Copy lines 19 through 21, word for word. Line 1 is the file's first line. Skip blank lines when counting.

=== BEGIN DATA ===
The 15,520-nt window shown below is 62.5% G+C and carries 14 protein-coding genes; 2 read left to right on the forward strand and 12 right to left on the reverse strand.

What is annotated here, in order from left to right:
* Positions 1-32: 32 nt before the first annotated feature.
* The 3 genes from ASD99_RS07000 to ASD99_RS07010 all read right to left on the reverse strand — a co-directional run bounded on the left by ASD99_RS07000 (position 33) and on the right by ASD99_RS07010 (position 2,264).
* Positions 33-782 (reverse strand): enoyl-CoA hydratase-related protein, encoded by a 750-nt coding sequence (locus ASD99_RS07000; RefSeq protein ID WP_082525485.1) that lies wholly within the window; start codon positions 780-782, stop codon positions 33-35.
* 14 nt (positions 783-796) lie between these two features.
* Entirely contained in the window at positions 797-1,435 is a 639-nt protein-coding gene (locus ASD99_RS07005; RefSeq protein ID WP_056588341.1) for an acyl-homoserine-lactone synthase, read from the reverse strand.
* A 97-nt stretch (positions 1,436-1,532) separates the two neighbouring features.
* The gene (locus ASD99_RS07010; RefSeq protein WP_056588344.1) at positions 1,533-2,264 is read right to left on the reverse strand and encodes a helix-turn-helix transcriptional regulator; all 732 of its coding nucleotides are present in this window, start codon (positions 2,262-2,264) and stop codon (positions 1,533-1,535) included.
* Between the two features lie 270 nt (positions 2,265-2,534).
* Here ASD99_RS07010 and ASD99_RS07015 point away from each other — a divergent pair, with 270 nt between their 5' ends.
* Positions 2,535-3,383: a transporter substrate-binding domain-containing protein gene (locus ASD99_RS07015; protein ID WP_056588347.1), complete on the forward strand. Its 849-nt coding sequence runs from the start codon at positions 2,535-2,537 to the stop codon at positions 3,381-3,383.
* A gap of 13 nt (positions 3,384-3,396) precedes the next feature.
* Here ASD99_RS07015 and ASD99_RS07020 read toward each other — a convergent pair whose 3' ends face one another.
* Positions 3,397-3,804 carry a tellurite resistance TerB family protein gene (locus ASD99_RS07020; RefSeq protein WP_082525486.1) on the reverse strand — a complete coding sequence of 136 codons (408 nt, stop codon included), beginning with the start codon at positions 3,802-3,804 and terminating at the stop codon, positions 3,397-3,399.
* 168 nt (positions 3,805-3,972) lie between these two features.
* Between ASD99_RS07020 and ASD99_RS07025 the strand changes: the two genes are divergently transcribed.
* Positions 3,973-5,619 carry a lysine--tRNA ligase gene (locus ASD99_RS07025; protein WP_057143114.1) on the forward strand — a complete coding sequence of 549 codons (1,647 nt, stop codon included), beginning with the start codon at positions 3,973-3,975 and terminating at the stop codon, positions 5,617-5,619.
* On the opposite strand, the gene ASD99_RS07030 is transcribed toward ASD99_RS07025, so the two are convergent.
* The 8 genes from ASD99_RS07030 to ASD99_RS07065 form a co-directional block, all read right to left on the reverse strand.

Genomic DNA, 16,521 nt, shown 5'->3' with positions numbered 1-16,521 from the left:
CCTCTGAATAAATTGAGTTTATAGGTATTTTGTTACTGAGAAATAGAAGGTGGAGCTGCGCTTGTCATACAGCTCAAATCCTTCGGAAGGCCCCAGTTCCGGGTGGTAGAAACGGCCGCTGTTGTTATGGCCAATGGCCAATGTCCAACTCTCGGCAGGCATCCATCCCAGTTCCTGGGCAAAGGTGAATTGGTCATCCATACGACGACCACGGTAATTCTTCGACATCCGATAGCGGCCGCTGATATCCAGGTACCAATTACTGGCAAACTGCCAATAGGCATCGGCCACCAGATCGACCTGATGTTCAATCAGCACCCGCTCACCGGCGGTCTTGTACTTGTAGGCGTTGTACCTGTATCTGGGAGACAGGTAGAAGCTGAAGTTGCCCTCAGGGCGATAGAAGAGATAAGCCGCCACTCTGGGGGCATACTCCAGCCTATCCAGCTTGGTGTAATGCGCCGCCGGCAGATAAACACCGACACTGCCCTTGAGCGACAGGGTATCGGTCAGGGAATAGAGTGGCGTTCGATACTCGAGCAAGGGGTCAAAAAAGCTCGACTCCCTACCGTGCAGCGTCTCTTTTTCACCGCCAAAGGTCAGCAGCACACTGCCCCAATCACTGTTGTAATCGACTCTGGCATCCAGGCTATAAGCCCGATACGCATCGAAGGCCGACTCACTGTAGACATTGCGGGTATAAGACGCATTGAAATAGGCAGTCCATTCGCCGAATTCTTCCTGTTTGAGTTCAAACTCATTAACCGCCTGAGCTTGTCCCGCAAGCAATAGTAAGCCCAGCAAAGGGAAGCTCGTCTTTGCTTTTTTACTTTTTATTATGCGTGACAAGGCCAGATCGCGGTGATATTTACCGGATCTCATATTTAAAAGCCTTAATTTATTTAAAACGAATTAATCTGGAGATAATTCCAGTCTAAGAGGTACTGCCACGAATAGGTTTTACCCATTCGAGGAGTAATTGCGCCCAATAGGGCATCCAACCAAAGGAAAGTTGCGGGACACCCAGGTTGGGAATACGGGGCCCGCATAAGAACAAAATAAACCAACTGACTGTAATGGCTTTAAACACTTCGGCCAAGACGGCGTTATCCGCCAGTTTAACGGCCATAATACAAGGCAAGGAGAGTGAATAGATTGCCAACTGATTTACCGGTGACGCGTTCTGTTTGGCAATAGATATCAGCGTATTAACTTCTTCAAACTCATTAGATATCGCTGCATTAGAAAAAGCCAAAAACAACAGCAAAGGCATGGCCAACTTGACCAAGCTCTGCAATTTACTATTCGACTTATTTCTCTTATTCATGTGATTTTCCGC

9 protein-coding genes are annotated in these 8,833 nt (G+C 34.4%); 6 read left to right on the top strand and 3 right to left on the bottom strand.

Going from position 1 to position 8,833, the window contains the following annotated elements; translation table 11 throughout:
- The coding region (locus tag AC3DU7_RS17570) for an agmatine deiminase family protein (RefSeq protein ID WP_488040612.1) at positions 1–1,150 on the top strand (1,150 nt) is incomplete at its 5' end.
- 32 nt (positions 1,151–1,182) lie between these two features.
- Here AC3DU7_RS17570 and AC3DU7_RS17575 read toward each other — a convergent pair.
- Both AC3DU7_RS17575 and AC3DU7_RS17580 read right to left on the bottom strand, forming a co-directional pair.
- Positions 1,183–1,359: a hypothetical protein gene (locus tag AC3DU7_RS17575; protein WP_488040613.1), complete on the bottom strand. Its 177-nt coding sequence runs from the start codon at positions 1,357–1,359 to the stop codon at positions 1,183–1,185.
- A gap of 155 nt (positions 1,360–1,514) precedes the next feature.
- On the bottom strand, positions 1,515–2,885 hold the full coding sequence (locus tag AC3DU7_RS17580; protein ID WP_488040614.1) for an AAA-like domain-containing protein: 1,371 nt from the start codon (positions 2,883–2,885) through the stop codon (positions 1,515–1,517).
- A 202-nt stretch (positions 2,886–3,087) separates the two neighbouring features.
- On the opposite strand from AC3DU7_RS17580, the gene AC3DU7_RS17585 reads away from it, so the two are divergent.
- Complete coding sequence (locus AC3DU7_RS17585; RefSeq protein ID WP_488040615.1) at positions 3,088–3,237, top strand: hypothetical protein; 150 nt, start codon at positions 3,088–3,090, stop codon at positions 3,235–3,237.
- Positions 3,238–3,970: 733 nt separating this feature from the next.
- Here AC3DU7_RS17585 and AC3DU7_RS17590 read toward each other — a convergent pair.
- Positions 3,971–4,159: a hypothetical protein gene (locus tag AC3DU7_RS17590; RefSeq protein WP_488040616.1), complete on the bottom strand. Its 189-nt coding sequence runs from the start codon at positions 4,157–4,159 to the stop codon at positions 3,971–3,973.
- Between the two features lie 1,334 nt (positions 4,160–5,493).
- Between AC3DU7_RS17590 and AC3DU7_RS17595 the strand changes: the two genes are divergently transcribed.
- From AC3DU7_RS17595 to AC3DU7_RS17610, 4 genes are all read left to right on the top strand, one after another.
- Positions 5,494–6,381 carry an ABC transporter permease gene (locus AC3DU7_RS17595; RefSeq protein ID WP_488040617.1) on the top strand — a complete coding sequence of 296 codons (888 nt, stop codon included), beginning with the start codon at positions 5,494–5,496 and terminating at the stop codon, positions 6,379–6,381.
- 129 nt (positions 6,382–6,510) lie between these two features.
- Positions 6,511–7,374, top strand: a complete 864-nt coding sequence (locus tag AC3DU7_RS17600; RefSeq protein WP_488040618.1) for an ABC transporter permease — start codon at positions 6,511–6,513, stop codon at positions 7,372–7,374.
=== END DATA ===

* On the opposite strand, the gene ASD99_RS07030 is transcribed toward ASD99_RS07025, so the two are convergent.
* The 8 genes from ASD99_RS07030 to ASD99_RS07065 form a co-directional block, all read right to left on the reverse strand.

Genomic DNA, 16,521 nt, shown 5'->3' with positions numbered 1-16,521 from the left: